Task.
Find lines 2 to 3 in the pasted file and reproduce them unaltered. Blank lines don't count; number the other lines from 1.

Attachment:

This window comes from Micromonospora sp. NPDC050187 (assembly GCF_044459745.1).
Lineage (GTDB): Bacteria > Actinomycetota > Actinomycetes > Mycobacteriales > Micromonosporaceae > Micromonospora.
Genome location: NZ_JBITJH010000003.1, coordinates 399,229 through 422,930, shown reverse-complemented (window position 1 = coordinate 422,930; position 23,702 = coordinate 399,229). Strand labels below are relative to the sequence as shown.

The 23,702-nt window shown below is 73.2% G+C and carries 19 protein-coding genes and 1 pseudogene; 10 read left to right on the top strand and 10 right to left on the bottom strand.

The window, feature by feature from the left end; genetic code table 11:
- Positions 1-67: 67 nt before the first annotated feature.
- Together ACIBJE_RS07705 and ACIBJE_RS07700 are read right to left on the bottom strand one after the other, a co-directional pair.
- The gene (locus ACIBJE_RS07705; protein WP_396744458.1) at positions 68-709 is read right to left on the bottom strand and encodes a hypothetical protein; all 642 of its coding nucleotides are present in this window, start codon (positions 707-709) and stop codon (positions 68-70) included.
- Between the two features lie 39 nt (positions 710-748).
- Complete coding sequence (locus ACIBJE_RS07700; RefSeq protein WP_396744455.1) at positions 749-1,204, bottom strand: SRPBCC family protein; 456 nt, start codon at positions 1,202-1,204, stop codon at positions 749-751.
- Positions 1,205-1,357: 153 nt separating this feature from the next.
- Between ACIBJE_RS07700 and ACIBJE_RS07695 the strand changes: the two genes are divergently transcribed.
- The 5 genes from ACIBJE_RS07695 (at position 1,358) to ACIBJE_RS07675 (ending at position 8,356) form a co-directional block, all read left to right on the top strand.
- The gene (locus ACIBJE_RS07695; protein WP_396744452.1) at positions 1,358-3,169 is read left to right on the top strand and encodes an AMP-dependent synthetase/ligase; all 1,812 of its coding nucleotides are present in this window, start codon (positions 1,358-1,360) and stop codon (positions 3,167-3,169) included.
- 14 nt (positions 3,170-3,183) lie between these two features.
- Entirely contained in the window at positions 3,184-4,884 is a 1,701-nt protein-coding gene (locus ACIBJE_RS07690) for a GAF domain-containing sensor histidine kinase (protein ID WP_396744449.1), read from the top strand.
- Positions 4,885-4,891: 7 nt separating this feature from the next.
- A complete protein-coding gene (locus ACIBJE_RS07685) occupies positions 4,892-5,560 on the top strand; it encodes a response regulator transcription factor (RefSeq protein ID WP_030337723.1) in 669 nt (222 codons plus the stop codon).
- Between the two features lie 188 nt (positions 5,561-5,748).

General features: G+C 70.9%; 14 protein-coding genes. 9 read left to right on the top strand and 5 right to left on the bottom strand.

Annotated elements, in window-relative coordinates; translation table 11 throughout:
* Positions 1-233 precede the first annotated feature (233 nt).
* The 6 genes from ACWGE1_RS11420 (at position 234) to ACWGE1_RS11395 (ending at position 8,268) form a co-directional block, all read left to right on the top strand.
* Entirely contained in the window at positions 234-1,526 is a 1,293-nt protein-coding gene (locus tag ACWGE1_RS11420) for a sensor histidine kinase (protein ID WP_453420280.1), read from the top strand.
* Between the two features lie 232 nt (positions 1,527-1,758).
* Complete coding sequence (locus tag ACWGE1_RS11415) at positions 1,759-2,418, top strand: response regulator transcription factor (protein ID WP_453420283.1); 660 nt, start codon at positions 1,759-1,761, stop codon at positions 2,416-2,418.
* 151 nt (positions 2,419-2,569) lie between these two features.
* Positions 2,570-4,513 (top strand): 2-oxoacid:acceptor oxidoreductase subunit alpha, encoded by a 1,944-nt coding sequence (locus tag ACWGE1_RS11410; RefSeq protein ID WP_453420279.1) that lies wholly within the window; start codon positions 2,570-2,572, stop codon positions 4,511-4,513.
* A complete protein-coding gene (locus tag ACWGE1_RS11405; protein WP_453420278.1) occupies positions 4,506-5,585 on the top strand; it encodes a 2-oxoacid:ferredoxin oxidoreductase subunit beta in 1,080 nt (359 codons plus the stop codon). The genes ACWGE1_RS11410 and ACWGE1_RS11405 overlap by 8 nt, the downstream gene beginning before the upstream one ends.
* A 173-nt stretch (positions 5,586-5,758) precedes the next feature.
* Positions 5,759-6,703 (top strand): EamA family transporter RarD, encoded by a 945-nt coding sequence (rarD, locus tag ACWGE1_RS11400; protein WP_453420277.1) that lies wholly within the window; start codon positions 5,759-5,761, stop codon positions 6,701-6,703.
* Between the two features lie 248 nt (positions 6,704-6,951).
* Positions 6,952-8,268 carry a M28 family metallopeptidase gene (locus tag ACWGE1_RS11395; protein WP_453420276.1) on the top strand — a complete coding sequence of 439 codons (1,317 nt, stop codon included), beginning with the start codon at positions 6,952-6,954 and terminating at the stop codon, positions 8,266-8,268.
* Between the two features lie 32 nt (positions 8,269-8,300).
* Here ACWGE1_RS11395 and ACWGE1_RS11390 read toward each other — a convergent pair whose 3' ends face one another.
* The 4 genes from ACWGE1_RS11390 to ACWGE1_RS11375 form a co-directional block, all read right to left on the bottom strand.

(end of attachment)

Lineage (GTDB): Bacteria > Actinomycetota > Actinomycetes > Mycobacteriales > Micromonosporaceae > Micromonospora.
Genome location: NZ_JBITJH010000003.1, coordinates 399,229 through 422,930, shown reverse-complemented (window position 1 = coordinate 422,930; position 23,702 = coordinate 399,229). Strand labels below are relative to the sequence as shown.